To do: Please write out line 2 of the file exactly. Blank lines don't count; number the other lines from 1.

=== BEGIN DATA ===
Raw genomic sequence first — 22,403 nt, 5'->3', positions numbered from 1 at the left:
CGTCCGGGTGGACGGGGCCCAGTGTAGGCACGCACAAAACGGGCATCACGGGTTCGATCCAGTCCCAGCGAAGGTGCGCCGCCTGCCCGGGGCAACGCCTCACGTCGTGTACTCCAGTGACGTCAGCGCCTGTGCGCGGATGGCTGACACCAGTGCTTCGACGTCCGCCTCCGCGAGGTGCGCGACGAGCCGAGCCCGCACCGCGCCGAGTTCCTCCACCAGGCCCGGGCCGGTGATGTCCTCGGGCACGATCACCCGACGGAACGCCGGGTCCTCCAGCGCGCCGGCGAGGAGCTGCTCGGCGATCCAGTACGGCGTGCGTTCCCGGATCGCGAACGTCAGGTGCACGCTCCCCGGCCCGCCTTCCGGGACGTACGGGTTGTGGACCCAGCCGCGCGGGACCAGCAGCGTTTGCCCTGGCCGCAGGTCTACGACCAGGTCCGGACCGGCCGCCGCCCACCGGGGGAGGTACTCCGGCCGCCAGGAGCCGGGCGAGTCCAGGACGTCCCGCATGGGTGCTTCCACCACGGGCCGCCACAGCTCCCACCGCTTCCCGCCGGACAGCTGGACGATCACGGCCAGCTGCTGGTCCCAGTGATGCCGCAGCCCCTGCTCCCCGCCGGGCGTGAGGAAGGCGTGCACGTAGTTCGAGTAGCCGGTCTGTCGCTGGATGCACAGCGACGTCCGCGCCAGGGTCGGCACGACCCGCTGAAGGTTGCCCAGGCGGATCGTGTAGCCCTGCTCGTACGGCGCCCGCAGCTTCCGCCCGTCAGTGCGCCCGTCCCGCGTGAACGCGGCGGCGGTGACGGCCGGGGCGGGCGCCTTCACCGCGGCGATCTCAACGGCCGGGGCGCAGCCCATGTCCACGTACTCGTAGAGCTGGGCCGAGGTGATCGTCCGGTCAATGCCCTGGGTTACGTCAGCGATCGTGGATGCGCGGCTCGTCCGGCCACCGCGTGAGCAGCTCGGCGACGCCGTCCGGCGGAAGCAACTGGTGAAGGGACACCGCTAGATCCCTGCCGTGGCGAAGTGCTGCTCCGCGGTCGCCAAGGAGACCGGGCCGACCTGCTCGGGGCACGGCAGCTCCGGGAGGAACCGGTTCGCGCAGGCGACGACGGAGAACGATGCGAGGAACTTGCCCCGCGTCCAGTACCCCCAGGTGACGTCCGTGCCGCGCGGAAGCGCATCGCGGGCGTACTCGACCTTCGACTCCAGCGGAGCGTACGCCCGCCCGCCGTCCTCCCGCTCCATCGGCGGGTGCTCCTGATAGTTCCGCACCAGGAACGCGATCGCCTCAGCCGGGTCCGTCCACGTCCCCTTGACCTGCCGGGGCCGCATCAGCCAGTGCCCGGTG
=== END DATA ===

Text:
CGTCCGGGTGGACGGGGCCCAGTGTAGGCACGCACAAAACGGGCATCACGGGTTCGATCCAGTCCCAGCGAAGGTGCGCCGCCTGCCCGGGGCAACGCCTCACGTCGTGTACTCCAGTGACGTCAGCGCCTGTGCGCGGATGGCTGACACCAGTGCTTCGACGTCCGCCTCCGCGAGGTGCGCGACGAGCCGAGCCCGCACCGCGCCGAGTTCCTCCACCAGGCCCGGGCCGGTGATGTCCTCGGGCACGATCACCCGACGGAACGCCGGGTCCTCCAGCGCGCCGGCGAGGAGCTGCTCGGCGATCCAGTACGGCGTGCGTTCCCGGATCGCGAACGTCAGGTGCACGCTCCCCGGCCCGCCTTCCGGGACGTACGGGTTGTGGACCCAGCCGCGCGGGACCAGCAGCGTTTGCCCTGGCCGCAGGTCTACGACCAGGTCCGGACCGGCCGCCGCCCACCGGGGGAGGTACTCCGGCCGCCAGGAGCCGGGCGAGTCCAGGACGTCCCGCATGGGTGCTTCCACCACGGGCCGCCACAGCTCCCACCGCTTCCCGCCGGACAGCTGGACGATCACGGCCAGCTGCTGGTCCCAGTGATGCCGCAGCCCCTGCTCCCCGCCGGGCGTGAGGAAGGCGTGCACGTAGTTCGAGTAGCCGGTCTGTCGCTGGATGCACAGCGACGTCCGCGCCAGGGTCGGCACGACCCGCTGAAGGTTGCCCAGGCGGATCGTGTAGCCCTGCTCGTACGGCGCCCGCAGCTTCCGCCCGTCAGTGCGCCCGTCCCGCGTGAACGCGGCGGCGGTGACGGCCGGGGCGGGCGCCTTCACCGCGGCGATCTCAACGGCCGGGGCGCAGCCCATGTCCACGTACTCGTAGAGCTGGGCCGAGGTGATCGTCCGGTCAATGCCCTGGGTTACGTCAGCGATCGTGGATGCGCGGCTCGTCCGGCCACCGCGTGAGCAGCTCGGCGACGCCGTCCGGCGGAAGCAACTGGTGAAGGGACACCGCTAGATCCCTGCCGTGGCGAAGTGCTGCTCCGCGGTCGCCAAGGAGACCGGGCCGACCTGCTCGGGGCACGGCAGCTCCGGGAGGAACCGGTTCGCGCAGGCGACGACGGAGAACGATGCGAGGAACTTGCCCCGCGTCCAGTACCCCCAGGTGACGTCCGTGCCGCGCGGAAGCGCATCGCGGGCGTACTCGACCTTCGACTCCAGCGGAGCGTACGCCCGCCCGCCGTCCTCCCGCTCCATCGGCGGGTGCTCCTGATAGTTCCGCACCAGGAACGCGATCGCCTCAGCCGGGTCCGTCCACGTCCCCTTGACCTGCCGGGGCCGCATCAGCCAGTGCCCGGTG